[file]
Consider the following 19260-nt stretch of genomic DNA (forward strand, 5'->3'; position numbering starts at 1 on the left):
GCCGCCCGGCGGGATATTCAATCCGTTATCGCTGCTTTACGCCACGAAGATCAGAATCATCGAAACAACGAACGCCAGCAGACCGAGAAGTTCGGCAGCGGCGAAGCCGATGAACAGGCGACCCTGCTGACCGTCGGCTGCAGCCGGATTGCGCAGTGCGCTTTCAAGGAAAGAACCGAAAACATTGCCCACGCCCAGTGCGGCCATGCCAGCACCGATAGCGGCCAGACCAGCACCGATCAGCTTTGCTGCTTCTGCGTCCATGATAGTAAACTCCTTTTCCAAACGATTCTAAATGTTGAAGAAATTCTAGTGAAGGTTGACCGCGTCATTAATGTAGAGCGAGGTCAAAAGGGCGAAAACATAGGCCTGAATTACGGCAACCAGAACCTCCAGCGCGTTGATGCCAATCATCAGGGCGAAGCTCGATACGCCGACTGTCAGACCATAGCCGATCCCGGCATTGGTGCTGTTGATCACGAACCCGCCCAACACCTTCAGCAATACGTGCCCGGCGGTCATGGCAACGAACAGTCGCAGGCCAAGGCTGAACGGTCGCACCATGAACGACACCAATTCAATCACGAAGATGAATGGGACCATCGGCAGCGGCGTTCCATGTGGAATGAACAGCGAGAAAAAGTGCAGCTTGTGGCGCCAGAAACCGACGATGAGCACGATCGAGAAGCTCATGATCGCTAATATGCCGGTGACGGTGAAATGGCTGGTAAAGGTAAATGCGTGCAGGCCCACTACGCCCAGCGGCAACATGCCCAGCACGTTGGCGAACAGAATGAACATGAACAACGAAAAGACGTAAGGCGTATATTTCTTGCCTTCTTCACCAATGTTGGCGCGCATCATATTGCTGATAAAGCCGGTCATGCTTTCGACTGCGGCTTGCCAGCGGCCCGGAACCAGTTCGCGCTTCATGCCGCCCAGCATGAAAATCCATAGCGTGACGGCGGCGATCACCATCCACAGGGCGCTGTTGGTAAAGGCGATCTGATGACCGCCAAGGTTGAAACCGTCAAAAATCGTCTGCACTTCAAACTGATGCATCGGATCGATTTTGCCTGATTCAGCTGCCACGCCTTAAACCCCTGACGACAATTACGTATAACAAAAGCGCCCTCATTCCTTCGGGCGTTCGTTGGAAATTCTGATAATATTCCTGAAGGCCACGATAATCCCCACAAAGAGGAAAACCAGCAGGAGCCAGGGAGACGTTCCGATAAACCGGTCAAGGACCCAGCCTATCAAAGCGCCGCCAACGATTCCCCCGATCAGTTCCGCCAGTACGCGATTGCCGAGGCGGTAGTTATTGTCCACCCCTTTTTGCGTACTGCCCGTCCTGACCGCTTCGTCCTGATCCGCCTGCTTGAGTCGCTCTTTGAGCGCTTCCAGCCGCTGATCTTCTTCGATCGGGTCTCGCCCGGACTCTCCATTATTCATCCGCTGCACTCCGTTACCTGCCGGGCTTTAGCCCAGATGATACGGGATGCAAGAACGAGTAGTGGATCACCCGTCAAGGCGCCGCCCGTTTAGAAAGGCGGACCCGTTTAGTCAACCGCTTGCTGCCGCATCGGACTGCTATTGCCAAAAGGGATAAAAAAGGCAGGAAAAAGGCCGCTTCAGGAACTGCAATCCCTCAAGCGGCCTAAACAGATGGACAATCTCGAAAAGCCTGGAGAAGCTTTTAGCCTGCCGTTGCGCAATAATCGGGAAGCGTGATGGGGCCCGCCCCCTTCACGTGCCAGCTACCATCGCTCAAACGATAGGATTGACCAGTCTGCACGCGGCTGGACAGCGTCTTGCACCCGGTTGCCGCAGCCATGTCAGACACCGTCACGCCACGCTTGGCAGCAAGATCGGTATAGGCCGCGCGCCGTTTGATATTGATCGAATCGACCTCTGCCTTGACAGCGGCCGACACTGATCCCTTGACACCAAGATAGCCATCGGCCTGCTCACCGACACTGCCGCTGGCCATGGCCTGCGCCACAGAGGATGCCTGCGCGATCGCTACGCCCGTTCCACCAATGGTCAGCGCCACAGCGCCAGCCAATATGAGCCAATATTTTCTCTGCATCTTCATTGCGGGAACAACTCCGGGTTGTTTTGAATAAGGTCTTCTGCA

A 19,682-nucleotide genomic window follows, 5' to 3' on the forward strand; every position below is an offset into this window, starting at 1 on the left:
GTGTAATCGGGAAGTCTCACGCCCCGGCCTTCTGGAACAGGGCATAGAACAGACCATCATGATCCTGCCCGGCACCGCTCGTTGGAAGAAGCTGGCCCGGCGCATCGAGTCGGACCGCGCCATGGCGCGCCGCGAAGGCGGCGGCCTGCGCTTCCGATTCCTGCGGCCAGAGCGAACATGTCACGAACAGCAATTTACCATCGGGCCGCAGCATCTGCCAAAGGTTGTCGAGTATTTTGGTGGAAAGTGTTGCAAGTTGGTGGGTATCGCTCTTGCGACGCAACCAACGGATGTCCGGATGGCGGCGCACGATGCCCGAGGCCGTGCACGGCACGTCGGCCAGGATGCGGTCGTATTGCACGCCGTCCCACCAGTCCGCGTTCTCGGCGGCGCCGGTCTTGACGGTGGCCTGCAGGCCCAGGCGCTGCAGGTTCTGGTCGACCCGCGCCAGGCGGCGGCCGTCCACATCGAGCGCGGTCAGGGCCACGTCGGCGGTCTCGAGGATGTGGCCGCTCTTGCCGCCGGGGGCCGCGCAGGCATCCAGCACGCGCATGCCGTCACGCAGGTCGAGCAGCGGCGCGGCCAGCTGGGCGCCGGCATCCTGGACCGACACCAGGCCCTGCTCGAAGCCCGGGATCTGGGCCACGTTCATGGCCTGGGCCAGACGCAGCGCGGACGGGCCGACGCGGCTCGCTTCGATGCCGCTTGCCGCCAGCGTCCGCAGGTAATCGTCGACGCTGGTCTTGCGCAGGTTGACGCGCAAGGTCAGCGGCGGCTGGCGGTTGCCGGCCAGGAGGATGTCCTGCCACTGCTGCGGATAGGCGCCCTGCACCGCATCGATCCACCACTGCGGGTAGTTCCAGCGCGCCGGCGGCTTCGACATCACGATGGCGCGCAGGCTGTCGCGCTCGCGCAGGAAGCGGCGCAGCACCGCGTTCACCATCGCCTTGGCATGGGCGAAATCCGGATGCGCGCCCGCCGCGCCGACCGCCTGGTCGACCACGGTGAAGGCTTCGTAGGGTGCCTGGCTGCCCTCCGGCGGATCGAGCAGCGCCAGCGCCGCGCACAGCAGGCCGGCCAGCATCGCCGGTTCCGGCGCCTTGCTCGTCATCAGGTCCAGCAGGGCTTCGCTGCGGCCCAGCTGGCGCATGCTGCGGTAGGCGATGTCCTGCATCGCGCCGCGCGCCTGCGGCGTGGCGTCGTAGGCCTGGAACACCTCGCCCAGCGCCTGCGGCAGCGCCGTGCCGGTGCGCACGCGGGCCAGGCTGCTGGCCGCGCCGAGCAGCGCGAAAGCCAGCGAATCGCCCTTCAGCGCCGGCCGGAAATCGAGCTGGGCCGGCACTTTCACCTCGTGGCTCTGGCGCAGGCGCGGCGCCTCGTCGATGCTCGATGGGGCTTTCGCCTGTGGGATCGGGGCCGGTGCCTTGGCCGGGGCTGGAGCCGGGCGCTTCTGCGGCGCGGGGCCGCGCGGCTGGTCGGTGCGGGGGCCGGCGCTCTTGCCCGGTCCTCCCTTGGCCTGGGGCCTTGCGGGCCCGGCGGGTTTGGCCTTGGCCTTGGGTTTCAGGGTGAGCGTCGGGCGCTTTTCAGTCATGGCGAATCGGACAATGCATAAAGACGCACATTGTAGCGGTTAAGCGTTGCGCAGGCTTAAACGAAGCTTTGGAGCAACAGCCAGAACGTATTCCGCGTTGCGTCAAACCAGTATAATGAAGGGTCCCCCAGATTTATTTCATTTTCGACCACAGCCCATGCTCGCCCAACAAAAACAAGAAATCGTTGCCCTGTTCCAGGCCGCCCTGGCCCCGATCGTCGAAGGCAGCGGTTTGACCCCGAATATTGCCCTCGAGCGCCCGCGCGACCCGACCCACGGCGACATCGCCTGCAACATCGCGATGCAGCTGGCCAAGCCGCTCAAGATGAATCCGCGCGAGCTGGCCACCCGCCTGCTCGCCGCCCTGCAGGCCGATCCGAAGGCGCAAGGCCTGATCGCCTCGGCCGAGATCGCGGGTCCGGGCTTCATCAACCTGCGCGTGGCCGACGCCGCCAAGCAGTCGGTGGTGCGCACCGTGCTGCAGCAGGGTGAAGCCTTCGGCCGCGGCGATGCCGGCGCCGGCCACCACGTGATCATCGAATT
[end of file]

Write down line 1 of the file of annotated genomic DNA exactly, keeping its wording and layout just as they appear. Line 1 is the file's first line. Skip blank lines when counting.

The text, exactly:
Consider the following 19260-nt stretch of genomic DNA (forward strand, 5'->3'; position numbering starts at 1 on the left):